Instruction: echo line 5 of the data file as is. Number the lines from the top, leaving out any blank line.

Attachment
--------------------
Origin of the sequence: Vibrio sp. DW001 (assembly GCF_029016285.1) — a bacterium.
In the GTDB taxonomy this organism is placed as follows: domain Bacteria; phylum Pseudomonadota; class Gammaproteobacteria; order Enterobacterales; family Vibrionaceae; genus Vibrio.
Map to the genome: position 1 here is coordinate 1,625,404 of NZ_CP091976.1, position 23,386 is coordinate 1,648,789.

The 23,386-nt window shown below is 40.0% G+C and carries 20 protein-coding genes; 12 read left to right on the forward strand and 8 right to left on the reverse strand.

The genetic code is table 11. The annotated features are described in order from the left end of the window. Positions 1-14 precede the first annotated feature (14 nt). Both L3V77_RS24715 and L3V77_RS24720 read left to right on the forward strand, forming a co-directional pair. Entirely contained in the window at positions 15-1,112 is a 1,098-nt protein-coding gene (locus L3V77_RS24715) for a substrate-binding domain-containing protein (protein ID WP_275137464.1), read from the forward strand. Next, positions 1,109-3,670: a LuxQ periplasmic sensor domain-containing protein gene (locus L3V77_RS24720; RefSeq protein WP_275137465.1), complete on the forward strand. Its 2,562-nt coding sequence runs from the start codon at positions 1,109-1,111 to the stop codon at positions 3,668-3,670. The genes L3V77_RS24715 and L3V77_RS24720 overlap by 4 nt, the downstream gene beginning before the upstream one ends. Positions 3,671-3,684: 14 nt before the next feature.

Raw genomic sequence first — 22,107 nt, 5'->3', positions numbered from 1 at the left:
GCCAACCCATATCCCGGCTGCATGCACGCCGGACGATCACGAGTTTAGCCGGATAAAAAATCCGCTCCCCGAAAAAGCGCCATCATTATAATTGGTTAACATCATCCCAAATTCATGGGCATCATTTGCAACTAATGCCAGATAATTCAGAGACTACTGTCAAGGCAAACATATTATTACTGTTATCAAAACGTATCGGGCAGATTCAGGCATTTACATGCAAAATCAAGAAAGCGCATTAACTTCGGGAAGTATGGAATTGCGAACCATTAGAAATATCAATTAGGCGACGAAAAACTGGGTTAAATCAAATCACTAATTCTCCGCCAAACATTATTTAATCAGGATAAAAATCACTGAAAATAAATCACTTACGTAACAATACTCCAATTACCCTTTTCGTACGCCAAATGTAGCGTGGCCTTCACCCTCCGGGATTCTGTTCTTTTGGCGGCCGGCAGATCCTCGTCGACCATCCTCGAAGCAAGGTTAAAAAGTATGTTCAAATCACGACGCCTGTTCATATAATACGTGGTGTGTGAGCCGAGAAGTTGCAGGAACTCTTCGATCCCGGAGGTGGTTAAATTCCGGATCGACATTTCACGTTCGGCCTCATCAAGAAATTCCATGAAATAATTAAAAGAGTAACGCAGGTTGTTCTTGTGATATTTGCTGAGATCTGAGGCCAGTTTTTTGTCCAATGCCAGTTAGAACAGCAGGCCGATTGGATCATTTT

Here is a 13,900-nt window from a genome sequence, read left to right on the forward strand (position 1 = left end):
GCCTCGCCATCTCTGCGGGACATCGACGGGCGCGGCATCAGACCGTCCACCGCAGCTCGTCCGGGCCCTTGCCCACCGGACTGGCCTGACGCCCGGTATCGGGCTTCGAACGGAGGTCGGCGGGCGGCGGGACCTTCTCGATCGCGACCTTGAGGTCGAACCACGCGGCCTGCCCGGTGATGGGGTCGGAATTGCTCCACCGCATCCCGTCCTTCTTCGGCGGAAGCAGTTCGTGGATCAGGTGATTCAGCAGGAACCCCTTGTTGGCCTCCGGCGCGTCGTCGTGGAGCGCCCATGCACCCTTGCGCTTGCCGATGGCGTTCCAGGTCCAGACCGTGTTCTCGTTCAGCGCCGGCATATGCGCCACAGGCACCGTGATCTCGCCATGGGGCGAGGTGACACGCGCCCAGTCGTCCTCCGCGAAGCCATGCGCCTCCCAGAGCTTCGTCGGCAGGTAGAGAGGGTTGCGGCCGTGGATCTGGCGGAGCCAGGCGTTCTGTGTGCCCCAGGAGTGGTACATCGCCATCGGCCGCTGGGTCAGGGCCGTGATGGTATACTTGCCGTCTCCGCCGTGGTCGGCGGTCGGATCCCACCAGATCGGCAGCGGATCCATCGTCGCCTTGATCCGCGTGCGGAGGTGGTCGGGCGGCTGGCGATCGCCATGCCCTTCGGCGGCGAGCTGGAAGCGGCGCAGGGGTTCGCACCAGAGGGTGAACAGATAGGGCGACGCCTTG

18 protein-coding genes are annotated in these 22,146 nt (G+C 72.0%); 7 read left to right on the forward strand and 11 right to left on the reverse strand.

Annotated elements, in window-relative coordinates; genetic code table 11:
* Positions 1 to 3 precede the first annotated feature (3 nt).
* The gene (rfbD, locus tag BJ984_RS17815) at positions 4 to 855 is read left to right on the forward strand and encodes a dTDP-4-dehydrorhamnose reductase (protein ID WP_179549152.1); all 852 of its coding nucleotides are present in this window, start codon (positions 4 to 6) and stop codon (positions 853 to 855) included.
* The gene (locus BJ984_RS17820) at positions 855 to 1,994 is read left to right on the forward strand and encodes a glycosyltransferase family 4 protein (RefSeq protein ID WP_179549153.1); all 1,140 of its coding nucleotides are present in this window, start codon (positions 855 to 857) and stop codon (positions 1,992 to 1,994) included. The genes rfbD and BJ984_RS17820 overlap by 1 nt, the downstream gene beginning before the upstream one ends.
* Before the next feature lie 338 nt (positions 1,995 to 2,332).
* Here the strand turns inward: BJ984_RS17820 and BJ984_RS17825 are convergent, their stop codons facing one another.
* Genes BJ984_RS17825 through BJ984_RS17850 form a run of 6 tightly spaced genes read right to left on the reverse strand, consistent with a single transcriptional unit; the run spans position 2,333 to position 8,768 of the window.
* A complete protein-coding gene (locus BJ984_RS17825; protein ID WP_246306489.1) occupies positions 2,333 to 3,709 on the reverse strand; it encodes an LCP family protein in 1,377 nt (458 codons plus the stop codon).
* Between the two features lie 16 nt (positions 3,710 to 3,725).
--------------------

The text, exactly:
The genetic code is table 11. The annotated features are described in order from the left end of the window. Positions 1-14 precede the first annotated feature (14 nt). Both L3V77_RS24715 and L3V77_RS24720 read left to right on the forward strand, forming a co-directional pair. Entirely contained in the window at positions 15-1,112 is a 1,098-nt protein-coding gene (locus L3V77_RS24715) for a substrate-binding domain-containing protein (protein ID WP_275137464.1), read from the forward strand. Next, positions 1,109-3,670: a LuxQ periplasmic sensor domain-containing protein gene (locus L3V77_RS24720; RefSeq protein WP_275137465.1), complete on the forward strand. Its 2,562-nt coding sequence runs from the start codon at positions 1,109-1,111 to the stop codon at positions 3,668-3,670. The genes L3V77_RS24715 and L3V77_RS24720 overlap by 4 nt, the downstream gene beginning before the upstream one ends. Positions 3,671-3,684: 14 nt before the next feature.